Kelpies keep on top of sheep in the yard

Virginia Chilcott directs Sam in the yard

 

 

Kelpies keep on top of the sheep in the yard

MAY 2015 | JOANNE EISEMANN

 

 Mike Moores

MEANDER FARMER, Virginia Chilcott was a competitor in this year’s Australian Yard Dog and Kelpie Field Trial Championships, held recently in Tasmania.

Virginia has been involved in Yard Dog competitions and Field Trials since she attended an ‘encouragement day’ at a shearing shed 6 years ago.

From a farming background, Virginia had worked with dogs all her life, but found learning the many rules a challenge and says there were many handler errors in the beginning. “But then one day, it just all clicks, it’s a beautiful feeling.”

Virginia says her experience was all the better because she started with a really good dog. “Everyone has a different opinion of what makes a good stock dog… Ben is a lovely stock dog; the way that he handles sheep is that they accept him really quickly.”

Ben is now almost retired and Virginia works with her 4 other kelpies.

Dogs used for the competitions are working dogs. Virginia explains, “All of the dogs are farm dogs; to I just pluck them from out of the farm environment, then take them into a competition environment; that’s what most people do.

Most people have got farms, or they work on farms, or are stock contractors.

They pluck those dogs on a Saturday morning, give them a dust off and put them into the competition arena and ask them to do their best.”

At what age a dog begins training depends on the dog. They learn things like how to sit when around 8 weeks old and start learning to work with stock around 12 months old. “You’ve got to be careful of their bone development, also their mental development; if you push them when they are too young, they get frazzled and they just reject you”, shares Virginia.

“Before a competition I work them every day maybe for 15 to 20 minutes just doing something I know they are not brilliant at.”

Competitions are divided into classes, depending on the experience and number of wins a dog has had.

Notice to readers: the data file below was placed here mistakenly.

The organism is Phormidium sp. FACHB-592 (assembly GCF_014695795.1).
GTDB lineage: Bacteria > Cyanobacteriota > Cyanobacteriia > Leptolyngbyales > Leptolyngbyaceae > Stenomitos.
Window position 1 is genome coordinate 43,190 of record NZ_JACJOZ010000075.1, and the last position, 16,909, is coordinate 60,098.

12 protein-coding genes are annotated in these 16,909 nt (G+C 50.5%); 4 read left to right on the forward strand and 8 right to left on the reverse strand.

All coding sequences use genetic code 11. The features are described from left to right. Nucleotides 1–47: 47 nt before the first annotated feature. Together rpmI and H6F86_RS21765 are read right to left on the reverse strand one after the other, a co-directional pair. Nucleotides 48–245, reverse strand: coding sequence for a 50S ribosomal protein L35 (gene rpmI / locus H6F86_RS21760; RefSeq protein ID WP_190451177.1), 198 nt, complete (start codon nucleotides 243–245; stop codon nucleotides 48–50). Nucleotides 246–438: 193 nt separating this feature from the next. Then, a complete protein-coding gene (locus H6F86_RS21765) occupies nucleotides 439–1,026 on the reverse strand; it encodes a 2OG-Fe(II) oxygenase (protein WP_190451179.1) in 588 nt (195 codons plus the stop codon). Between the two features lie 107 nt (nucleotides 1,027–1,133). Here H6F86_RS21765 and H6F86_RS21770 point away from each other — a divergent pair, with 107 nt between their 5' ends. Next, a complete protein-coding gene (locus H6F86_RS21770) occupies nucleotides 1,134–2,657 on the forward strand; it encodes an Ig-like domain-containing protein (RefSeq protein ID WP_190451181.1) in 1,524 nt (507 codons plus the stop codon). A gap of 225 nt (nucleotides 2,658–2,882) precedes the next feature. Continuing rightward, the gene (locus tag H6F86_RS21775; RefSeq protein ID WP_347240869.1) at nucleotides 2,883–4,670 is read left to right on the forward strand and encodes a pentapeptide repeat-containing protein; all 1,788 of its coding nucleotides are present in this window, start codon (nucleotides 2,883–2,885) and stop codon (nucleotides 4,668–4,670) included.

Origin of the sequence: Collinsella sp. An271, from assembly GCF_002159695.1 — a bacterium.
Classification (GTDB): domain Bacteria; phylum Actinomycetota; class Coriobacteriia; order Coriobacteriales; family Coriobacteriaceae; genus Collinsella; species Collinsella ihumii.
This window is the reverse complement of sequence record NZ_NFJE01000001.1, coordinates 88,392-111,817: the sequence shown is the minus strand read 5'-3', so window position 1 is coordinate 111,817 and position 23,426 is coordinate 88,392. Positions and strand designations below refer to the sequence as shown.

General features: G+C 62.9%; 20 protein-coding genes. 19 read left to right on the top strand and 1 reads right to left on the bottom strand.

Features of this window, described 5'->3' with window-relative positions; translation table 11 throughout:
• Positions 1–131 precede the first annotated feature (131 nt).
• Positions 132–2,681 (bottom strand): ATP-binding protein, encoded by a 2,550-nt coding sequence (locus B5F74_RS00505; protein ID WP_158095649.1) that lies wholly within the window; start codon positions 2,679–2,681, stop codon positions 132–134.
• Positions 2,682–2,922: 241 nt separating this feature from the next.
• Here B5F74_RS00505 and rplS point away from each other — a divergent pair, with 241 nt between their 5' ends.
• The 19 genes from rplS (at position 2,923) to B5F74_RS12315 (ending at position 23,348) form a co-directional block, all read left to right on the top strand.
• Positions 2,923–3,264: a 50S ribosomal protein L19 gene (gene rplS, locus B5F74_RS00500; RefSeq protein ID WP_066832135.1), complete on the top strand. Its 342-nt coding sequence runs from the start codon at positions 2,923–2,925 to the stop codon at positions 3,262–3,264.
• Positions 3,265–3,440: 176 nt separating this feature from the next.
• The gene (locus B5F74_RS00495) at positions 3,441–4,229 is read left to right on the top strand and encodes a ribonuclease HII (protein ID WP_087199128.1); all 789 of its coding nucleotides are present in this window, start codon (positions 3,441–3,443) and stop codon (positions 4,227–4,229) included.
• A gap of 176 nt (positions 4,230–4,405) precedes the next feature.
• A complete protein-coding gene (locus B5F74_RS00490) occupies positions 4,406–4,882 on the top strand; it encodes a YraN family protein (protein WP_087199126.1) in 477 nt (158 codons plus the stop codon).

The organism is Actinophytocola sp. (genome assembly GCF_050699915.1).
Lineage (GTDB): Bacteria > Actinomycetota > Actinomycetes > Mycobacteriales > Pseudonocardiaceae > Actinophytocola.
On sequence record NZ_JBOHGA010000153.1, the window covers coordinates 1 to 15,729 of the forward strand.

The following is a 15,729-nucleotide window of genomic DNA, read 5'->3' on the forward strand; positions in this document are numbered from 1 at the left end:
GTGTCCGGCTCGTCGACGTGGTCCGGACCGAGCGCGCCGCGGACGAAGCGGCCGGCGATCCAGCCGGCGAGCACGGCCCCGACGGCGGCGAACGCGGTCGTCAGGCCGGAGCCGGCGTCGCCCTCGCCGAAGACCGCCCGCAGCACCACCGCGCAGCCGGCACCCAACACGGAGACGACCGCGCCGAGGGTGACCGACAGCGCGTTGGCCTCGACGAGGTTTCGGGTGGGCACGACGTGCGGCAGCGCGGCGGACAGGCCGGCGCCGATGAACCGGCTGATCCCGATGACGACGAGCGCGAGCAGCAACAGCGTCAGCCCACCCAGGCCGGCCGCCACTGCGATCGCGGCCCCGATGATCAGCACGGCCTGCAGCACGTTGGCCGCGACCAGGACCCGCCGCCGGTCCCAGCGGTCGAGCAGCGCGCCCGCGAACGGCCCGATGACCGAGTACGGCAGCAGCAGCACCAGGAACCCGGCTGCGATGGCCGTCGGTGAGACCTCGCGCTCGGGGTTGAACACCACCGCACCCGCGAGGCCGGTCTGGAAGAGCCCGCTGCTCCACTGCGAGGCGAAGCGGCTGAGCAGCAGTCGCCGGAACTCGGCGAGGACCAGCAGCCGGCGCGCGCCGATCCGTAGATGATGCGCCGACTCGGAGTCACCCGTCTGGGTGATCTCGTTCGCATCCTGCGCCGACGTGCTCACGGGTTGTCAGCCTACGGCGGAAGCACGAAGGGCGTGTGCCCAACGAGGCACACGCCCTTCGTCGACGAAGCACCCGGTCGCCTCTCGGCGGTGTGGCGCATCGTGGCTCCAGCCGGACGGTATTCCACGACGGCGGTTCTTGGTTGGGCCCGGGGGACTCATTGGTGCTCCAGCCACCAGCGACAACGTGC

According to Virginia the principles of Field Trialling can come in handy on the farm. “I used to do all driving, but now I don’t, I’m the leader… it’s a huge improvement because all of a sudden, the stock will learn that your ute is the safe point and they only get hassled if they are misbehaving out the back and the dogs will bring them back the main mob.”

This innovation gives Virginia more time in her day; now she can stand at the gate making phone calls or emailing while her dogs bring the sheep to her.

“The competitions are a bit of fun, but they are also to set the standard of what good genetics are available for the sorts of tasks you may have on your farm, and what you want to achieve with those lines of dogs”, says Virginia.

Field Trials are a combination of the three sheep trials and a yard dog competition and serve as a demonstration of an allround dog and encourage people to breed the sort of dog that is an all rounder.

A farmer can expect to pay between four and six thousand dollars for a fully trained dog with prices reaching twelve thousand dollars for top performers.

This will give you, Virginia says, “A dog that could work sheep in the paddock and in the yard, basically you can let it off the chain and it knows what to do, it knows its craft.”

People interested in getting involved can contact the association via their Facebook page by typing in ‘Tasmanian Yard Dog Association’.